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SDGs may fail to make impact investors expect

SDGs may fail to make impact investors expect

Neville White Neville White Head of RI Policy & Research

SDGs may fail to make impact investors expect

Neville White

Neville White
Head of RI Policy & Research



The Sustainable Development Goals (SDGs), unveiled by the United Nations in 2015, are increasingly seen as an important benchmark for responding to the sustainability and societal impact of investment portfolios.

The 17 ‘Global Goals’, which aim to transform our world by 2030, cover many areas – such as ending poverty, reducing inequalities, improving education and responding to climate change. While the SDGs are not legally binding, measuring impact and outcomes through the lens of the SDGs is, according to the UN supported Principles for Responsible Investment (PRI), ‘a fiduciary duty’ for investors. Whilst this is open to vigorous dispute, it is unequivocally true that investors are referencing the key SDGs in their offer to clients. In turn this has led many service providers to begin to offer tools designed to ‘map’ portfolio exposures to SDGs and their consequential impact.

We have previously warned that the industry is facing an increasing risk of ‘greenwashing’ – a term to describe when asset managers purport to be ‘green’ through marketing, rather than fully integrating Environment, Social and Governance risk into investment processes. This has become particularly acute in the last couple of years with the launch of a wave of new strategies marketed as ‘sustainable’ or ‘impact’ by houses not normally associated with this form of investment, and often framing their objectives within the SDGs.

With a three-decade track record of powerfully integrating responsible investment into our process, we at EdenTree are acutely aware of the complex requirements of investing through an often simplistic ESG lens. Our early analysis suggests that framing impact solely through the SDGs could fail adequately to promote any real change in the way investment portfolios are constructed and managed.


The 17 SDGs incorporate many of the themes sustainable investors such as we have considered for years. However, the goals themselves are not principally designed for business or investors, but are largely centred around State actors and other governmental organisations or global agencies, although most have a business implication.

The limitations of the goals becomes apparent when utilised simply as a framework for measuring the impact of portfolios. The overlay tools hurried to market so far seek to apply simple metrics to complex business models in a bid to provide a comparative, quantitative impact ratings methodology. Our research suggests each tool measures impact based on the SDGs in a different way, with startlingly different outcomes. In choosing a ‘model’, investors are taking a ‘you pays your money and you takes your choice’ approach that is perhaps not best placed to create confidence and trust in the market.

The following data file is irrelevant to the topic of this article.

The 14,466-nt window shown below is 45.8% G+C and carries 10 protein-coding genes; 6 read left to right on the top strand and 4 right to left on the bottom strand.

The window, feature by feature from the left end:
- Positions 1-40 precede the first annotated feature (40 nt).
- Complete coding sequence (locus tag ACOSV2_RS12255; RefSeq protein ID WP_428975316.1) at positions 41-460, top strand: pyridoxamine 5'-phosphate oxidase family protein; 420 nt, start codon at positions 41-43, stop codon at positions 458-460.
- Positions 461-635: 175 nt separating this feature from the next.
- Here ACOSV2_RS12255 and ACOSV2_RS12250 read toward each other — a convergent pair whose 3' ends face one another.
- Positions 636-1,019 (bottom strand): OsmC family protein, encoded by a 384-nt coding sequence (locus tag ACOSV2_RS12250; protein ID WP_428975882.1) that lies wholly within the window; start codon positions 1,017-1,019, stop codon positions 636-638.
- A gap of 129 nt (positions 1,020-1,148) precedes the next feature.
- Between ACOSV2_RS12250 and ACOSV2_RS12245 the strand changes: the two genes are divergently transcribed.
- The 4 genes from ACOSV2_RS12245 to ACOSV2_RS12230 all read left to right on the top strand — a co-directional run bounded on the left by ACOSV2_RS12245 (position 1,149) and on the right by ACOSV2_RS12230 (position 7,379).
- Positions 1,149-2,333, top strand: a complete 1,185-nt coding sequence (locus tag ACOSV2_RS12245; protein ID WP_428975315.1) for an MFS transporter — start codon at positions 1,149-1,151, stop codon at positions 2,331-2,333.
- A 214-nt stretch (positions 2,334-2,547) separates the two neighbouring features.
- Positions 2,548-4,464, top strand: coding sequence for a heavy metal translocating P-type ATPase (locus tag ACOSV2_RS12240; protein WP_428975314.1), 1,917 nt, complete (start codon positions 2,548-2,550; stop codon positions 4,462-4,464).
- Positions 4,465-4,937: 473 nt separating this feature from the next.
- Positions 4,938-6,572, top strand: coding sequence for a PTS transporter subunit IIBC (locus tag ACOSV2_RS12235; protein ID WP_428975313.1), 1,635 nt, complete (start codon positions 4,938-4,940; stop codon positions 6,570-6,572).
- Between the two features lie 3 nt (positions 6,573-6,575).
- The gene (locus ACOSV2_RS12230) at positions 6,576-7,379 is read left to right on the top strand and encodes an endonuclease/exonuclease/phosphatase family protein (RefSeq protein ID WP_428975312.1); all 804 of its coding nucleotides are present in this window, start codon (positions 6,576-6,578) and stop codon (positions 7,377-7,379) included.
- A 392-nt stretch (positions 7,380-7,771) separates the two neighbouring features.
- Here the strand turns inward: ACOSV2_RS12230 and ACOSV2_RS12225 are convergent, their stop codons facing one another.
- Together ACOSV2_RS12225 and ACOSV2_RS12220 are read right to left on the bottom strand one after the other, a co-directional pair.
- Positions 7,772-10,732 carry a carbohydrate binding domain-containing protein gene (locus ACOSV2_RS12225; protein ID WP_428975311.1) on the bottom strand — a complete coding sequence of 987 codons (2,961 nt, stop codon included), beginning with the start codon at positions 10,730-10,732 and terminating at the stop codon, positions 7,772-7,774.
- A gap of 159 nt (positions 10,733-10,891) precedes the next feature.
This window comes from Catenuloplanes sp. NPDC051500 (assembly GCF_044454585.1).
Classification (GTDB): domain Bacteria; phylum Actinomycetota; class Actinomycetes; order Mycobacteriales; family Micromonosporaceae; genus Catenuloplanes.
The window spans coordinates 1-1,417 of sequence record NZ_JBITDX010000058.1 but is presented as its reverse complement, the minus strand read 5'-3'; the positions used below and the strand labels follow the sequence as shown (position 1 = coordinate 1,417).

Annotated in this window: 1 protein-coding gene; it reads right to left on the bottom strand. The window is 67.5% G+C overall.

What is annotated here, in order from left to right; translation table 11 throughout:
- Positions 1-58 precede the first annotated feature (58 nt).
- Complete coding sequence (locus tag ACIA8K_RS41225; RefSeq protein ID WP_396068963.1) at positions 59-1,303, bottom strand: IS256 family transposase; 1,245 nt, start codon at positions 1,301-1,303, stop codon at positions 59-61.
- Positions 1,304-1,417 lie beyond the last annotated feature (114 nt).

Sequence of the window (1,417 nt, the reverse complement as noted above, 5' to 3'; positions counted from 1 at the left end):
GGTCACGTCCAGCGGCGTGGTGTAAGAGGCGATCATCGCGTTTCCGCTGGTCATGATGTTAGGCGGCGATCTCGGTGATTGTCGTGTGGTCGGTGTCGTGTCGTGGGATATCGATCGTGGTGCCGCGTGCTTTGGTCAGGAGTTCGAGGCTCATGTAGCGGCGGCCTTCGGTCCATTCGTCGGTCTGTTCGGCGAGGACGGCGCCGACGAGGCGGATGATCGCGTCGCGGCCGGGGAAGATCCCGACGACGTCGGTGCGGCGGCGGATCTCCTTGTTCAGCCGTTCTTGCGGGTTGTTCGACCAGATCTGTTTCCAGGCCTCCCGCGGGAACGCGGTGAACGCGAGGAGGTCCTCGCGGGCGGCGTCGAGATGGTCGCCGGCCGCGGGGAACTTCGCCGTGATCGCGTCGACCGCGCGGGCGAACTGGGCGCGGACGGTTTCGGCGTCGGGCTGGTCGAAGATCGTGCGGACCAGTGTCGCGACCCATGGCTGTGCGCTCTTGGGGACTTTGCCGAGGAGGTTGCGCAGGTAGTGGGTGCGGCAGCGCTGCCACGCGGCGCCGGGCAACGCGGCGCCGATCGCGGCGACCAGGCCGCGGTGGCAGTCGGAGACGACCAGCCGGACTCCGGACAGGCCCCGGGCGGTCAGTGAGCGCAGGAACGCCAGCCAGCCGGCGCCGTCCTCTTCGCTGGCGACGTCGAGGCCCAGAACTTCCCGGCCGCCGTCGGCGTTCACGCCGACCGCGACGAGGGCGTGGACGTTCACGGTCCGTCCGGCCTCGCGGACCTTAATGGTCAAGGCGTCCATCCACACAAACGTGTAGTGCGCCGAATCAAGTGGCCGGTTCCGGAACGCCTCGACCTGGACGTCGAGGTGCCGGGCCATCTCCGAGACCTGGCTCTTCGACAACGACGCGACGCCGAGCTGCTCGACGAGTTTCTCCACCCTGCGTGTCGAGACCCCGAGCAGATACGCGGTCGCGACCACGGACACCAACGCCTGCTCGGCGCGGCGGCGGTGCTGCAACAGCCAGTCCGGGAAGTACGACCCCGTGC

While an approach that ‘integrates’ or ‘maps’ the SDGs across portfolios seems straightforward, our deeper analysis shows several weaknesses embedded in these methods. Not least, the data available from companies on which many of the models rely. With no formal requirement to release complete data, in consistent format, across geographies, it is highly unlikely that any meaningful results can be obtained. Quantitative ratings providers will be forced to used flawed, estimated and assumed data. This becomes glaringly obvious when witnessing the vast difference in model outcomes which we have seen in having detailed conversations with at least five current market models.

The most successful implementation of SDG impact measurement has come from thematic investors, but one must caution using this part of the market as a proxy for more general Funds marketed as ‘sustainable’, ‘ethical’ or ‘responsible’ etc. It is clearly simpler for investors to measure singular impacts where a thematic fund is only concerned with investing in, for instance, clean energy, water or waste. Whilst this simple approach works for a small range of SDGs and sectors, it fails meaningfully to measure the impact of broader portfolios that are more generally focused. The reality of a tracker sustainability fund based on flawed data and methodologies marketed as impact plus, is surely close at hand. 

Viewing impact through the lens of the SDGs also narrows the definition of impact – resulting in the exclusion of many businesses, or even entire sectors that are ‘responsible’ and have many sound societal positives to commend them. For example, a company such as ITV might be viewed at best as ‘SDG neutral’, but under our model, the company is rigorously assessed across our nine positive screens to create an holistic view of the company and its fitness for inclusion in our Amity range of screened Funds against a full range of environmental, social and governance indicators.


By solely focusing on the SDGs, with currently incomplete data, investors risk overlooking the subtleties of impact investing. For some providers, whole sectors – such as pharmaceuticals – have been classified as ‘impact stocks’ due to their direct correlation with a specific SDG (SDG 3 Good Health & Wellbeing). However, we note many examples of companies classified as impact stocks fail to take into account business behaviour, ethics and governance and the detrimental impact for investors and society. 

We welcome the current vibrant interest in ESG, sustainability and impact; the notion of ‘impact’ is constantly evolving. However, investors must be alive to ‘greenwash’ and simplistic solutions drawn from limited data and grounded solely in the SDGs, that may not offer the nuance required to understand a portfolio’s full qualitative value and ‘impact’.